Selina, Countess of Huntingdon

Look Inside Price £18.75

Weight 0.77 kg
Dimensions 22.3 × 14.3 × 3.6 cm








Original Pub Date


Banner Pub Date

Nov 1, 2001


‘Perhaps it was King George III who said it best: “I wish there was a Lady Huntingdon in every diocese in my kingdom.” May the Lord raise up many more like her!’ — TIM CHALLIES

Book Description

Deeply admired by contemporaries such as King George III, Henry Venn and George Whitefield (who described her as ‘all in a flame for Jesus’), Selina Hastings, Countess of Huntingdon left an indelible mark on the Evangelical Awakening of the Eighteenth Century. Closely involved for nearly forty years with the leaders of the burgeoning Methodist movement, she gave herself unstintingly to the cause of Christ. She contributed sacrificially to the construction of sixty-four chapels, the opening of many other places of worship, and the founding of Trevecca College in Wales. Drawing on unpublished letters, Faith Cook gives a deeper and truer-to-life portrait than previously available. Introducing the reader to a gallery of well-known Eighteenth Century personalities, she takes us behind the scenes into Selina’s drawing rooms. There the Countess secured an entrance for the gospel among the aristocracy through the powerful preaching of such evangelical luminaries as George Whitefield, William Romaine and John Fletcher.

The driving passion of Selina’s life, according to the author, was ‘a zeal for the salvation of her servants, her acquaintances, her family and the nobility’.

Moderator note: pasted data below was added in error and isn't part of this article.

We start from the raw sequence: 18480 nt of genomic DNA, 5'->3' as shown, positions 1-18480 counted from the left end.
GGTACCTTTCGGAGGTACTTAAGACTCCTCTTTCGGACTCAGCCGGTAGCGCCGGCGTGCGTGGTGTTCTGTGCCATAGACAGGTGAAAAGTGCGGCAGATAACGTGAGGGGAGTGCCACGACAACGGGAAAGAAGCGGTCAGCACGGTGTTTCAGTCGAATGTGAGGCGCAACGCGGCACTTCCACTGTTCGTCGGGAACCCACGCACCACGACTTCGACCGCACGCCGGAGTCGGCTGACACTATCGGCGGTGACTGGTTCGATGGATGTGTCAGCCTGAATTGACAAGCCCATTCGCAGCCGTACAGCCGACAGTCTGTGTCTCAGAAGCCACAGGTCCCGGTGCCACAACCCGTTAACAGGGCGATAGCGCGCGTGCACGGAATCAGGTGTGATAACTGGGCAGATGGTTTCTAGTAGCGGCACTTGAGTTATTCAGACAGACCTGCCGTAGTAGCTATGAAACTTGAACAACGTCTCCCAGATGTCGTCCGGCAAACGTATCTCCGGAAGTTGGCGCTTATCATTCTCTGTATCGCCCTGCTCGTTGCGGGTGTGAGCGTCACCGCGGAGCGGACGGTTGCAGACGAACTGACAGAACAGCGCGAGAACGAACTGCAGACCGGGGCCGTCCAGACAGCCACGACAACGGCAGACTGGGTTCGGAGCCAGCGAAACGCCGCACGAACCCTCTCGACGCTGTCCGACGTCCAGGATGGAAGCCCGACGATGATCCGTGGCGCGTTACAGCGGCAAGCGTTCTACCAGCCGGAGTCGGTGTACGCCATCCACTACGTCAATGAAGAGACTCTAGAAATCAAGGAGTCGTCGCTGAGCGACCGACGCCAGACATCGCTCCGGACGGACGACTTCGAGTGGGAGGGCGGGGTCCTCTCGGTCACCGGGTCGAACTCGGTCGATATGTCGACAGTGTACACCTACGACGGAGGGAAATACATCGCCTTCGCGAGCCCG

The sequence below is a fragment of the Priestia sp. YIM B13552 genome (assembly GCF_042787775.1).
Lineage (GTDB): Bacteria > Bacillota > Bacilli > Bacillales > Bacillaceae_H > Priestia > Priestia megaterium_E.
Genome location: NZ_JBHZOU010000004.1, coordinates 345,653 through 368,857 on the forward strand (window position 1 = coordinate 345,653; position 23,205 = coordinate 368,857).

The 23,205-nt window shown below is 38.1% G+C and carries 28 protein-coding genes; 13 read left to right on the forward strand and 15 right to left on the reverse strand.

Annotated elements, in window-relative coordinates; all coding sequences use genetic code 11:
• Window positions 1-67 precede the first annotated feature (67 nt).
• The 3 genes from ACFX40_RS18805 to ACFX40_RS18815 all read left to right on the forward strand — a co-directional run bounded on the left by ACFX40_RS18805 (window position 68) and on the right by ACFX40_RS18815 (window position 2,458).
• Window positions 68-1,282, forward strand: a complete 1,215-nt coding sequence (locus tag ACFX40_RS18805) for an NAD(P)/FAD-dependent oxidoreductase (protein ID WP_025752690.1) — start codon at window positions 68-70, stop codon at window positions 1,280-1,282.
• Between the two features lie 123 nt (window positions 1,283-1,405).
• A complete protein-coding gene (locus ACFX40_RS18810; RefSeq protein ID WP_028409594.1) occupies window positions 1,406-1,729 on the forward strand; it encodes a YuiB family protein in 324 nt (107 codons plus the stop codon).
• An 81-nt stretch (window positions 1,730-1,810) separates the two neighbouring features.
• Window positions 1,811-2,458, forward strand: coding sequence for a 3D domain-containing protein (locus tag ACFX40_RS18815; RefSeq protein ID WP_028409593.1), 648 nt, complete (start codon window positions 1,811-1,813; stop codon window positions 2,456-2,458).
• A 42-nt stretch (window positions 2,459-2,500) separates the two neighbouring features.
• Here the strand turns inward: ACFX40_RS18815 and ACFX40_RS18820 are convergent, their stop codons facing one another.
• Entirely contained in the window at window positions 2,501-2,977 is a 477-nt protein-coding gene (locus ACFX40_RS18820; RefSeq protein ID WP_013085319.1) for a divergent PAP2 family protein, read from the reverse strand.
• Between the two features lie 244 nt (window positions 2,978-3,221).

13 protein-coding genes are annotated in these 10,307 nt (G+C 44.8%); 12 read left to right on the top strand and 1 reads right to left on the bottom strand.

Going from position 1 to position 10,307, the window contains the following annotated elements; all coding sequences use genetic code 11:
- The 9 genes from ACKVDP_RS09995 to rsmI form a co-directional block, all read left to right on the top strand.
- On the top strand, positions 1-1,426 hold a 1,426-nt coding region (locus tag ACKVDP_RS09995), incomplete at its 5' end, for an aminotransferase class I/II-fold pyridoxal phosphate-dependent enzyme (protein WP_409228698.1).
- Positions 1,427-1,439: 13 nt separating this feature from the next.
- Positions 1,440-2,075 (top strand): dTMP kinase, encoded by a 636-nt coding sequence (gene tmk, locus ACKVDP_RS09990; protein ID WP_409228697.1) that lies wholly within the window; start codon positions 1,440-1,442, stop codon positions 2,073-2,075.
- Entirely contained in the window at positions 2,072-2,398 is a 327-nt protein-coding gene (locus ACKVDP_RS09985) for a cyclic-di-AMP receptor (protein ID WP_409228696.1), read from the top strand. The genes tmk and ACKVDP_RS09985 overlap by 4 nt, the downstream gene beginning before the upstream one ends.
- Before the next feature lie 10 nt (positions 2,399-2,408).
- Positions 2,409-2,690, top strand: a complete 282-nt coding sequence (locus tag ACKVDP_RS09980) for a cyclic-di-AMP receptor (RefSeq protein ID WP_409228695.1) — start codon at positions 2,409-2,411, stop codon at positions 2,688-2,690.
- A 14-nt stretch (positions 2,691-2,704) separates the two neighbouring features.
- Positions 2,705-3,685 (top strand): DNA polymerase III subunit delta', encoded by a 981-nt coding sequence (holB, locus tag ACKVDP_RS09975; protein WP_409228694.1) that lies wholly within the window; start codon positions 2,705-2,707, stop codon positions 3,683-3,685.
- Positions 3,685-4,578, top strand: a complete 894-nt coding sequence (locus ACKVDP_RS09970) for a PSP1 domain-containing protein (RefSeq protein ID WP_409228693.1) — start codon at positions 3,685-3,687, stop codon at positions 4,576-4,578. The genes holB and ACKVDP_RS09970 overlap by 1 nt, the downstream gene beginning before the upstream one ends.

As Lady Catherwood points out in the Foreword, Faith Cook’s biography not only rescues the Countess from undeserved obscurity and misrepresentation, but also shows what God can accomplish through the tireless labours of a godly woman whose heart’s desire was that the ‘dear Lamb of God, my best, my eternal, my only Friend should have all dedicated to his service and glory’.


Table of Contents Expand ↓

List of Illustrations ix
Preface and Acknowledgements xi
Foreword xiii
Troubled Childhood 1
The Young Countess 11
All Things New 26
Setting the Scene 42
‘An Instrument for Good’ 57
To Rich and to Poor 69
Family Sorrows – Christian Friendships 82
‘I Dread Slack Hands in the Vineyard’ 101
‘A Most Brilliant Assembly’ 116
‘The Strength of Her Soul Is Amazing’ 129
The Countess and the Wesley Brothers, 1749-55 141
An Emerging Pattern 154
Family Concerns 166
Cross Currents, 1759-60 181
Doors of Opportunity 194
Travelling On 206
New Chapels, New Friends, New Unity 217
‘A School of Prophets – That Is the Thing!’ 232
Hopes Fulfilled 243
Calm before the Storm 254
The Parting of the Ways 271
The Aftermath 285
‘She Is a Mother to Us All’ 299
Missionary Endeavour 315
‘The Surprising Success of Our Labours Everywhere’ 332
Old Friends and New 349
‘I Am to Be Cast Out’ 366
Encouragements and Setbacks of Declining Years 382
‘My Time Is Short’ 398
‘My Work Is Done’ 412
 1. Letter on the Death of the Countess of Huntingdon 423
 2. Biographical Works on the Countess of Huntingdon 425
 3. Shirley Family Tree 430
 4. Hastings Family Tree 431
 5. Subsequent Service of Some Trevecca Students 432
 6. And Afterwards. . . 438
 7. The Fifteen Articles of the Countess of Huntingdon’s Connexion 442
 8. The Plan of Association, 1790 448
Bibliography 454
Index 463



Submit your testimonial

There are no testimonials yet, would you like to submit yours?

More items to consider: